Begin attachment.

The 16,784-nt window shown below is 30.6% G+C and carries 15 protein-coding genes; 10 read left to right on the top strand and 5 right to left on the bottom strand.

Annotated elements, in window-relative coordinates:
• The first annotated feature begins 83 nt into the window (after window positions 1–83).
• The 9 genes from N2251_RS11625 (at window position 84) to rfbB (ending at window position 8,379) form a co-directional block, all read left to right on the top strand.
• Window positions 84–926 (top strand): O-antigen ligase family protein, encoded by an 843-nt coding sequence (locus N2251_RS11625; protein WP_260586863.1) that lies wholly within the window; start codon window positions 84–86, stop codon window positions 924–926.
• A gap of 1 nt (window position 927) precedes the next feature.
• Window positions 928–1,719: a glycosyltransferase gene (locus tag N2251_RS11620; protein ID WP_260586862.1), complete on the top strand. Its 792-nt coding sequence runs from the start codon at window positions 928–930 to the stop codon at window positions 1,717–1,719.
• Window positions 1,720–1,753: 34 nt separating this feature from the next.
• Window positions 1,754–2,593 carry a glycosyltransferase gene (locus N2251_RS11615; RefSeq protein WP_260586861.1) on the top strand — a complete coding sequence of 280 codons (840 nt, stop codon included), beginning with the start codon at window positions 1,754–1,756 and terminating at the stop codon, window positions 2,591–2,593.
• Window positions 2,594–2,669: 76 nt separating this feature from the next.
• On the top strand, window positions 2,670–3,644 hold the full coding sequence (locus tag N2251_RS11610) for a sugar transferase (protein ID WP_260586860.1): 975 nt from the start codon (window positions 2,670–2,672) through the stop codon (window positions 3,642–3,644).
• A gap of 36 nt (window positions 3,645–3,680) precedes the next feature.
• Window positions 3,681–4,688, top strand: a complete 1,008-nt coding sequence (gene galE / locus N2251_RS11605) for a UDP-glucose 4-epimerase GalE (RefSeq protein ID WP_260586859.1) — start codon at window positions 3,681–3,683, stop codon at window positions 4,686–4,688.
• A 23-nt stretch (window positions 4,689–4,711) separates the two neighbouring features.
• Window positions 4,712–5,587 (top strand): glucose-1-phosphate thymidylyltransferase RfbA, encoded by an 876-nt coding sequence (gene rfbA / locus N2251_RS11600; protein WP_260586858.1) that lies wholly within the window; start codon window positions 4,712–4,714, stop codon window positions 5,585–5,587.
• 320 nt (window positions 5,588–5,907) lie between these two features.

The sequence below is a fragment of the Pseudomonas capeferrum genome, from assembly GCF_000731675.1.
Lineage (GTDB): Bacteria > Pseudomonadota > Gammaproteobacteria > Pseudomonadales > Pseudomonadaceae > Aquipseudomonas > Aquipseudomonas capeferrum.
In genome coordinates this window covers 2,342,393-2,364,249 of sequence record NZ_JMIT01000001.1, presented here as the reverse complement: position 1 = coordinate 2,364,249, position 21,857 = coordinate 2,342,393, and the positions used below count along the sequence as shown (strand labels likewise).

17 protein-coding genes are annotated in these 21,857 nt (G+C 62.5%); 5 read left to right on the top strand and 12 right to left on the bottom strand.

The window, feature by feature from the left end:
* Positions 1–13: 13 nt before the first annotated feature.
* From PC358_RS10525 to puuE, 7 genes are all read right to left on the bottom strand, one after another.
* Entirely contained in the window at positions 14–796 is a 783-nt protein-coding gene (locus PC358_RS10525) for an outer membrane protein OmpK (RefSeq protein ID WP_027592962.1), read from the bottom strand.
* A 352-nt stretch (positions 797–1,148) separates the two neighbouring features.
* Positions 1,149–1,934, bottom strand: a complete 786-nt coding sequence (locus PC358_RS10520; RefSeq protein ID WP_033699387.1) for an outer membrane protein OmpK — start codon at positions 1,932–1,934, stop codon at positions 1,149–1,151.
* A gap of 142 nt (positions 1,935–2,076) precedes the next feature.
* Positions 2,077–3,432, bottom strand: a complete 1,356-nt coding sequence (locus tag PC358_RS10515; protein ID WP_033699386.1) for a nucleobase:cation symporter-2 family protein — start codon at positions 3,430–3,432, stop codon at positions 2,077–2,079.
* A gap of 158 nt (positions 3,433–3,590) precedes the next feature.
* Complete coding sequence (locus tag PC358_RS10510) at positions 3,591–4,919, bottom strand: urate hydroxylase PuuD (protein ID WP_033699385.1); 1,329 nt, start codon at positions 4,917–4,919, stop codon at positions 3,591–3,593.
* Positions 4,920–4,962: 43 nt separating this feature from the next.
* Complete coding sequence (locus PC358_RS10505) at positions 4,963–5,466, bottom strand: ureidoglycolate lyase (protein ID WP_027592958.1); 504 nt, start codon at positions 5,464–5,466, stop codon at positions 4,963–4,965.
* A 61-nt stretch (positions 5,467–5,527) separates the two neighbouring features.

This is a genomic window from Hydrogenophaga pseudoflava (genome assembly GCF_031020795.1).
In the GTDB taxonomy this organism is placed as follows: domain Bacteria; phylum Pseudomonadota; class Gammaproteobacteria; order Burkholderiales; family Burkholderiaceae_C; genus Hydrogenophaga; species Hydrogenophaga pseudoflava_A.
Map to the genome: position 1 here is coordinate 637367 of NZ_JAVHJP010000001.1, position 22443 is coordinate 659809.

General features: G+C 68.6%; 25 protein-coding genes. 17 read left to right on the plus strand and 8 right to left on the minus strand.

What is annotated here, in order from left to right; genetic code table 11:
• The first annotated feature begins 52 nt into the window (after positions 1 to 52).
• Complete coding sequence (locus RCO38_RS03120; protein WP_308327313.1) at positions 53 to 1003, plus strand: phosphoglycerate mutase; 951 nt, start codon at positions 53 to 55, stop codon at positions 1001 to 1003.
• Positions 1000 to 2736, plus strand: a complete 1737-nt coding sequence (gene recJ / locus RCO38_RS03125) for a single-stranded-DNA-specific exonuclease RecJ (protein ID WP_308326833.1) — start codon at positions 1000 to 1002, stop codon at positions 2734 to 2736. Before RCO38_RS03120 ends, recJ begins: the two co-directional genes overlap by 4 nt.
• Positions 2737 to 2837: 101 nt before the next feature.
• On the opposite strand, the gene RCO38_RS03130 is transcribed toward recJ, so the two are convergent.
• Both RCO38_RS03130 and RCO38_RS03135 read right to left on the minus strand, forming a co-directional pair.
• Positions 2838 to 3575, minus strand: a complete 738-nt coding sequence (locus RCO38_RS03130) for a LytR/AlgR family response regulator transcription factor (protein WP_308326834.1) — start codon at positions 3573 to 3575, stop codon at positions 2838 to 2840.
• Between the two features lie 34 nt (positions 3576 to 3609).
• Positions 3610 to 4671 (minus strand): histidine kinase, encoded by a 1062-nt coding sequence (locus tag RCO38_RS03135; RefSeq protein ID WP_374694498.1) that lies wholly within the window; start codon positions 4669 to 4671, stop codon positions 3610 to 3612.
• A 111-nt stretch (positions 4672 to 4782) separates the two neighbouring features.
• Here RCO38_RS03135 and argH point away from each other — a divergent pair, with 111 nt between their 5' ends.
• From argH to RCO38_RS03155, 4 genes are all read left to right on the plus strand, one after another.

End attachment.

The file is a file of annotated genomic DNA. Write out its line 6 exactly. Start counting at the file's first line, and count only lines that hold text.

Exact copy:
• A gap of 1 nt (window position 927) precedes the next feature.